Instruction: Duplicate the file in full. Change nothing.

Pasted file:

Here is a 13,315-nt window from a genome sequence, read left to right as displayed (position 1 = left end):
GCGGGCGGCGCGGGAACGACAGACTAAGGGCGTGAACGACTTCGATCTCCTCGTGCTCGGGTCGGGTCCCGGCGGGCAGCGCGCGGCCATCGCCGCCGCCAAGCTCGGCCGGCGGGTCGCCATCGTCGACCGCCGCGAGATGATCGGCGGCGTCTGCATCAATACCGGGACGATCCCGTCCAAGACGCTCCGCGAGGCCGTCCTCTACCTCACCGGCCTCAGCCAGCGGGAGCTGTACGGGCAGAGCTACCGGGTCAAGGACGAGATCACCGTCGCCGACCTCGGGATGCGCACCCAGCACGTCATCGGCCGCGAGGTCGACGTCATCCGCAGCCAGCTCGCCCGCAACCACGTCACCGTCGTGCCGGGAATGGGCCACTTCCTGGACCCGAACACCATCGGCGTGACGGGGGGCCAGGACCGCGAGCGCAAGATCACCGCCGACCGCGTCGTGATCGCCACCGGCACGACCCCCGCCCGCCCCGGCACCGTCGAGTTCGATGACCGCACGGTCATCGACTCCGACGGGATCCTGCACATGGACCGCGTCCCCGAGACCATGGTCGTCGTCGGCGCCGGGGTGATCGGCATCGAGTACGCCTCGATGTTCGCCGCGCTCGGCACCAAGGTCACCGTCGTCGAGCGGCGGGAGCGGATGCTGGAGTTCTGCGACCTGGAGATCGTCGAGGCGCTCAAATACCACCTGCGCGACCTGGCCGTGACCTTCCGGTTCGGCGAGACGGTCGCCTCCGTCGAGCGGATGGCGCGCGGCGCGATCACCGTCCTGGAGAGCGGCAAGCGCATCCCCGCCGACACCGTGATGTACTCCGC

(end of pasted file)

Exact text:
Here is a 13,315-nt window from a genome sequence, read left to right as displayed (position 1 = left end):
GCGGGCGGCGCGGGAACGACAGACTAAGGGCGTGAACGACTTCGATCTCCTCGTGCTCGGGTCGGGTCCCGGCGGGCAGCGCGCGGCCATCGCCGCCGCCAAGCTCGGCCGGCGGGTCGCCATCGTCGACCGCCGCGAGATGATCGGCGGCGTCTGCATCAATACCGGGACGATCCCGTCCAAGACGCTCCGCGAGGCCGTCCTCTACCTCACCGGCCTCAGCCAGCGGGAGCTGTACGGGCAGAGCTACCGGGTCAAGGACGAGATCACCGTCGCCGACCTCGGGATGCGCACCCAGCACGTCATCGGCCGCGAGGTCGACGTCATCCGCAGCCAGCTCGCCCGCAACCACGTCACCGTCGTGCCGGGAATGGGCCACTTCCTGGACCCGAACACCATCGGCGTGACGGGGGGCCAGGACCGCGAGCGCAAGATCACCGCCGACCGCGTCGTGATCGCCACCGGCACGACCCCCGCCCGCCCCGGCACCGTCGAGTTCGATGACCGCACGGTCATCGACTCCGACGGGATCCTGCACATGGACCGCGTCCCCGAGACCATGGTCGTCGTCGGCGCCGGGGTGATCGGCATCGAGTACGCCTCGATGTTCGCCGCGCTCGGCACCAAGGTCACCGTCGTCGAGCGGCGGGAGCGGATGCTGGAGTTCTGCGACCTGGAGATCGTCGAGGCGCTCAAATACCACCTGCGCGACCTGGCCGTGACCTTCCGGTTCGGCGAGACGGTCGCCTCCGTCGAGCGGATGGCGCGCGGCGCGATCACCGTCCTGGAGAGCGGCAAGCGCATCCCCGCCGACACCGTGATGTACTCCGC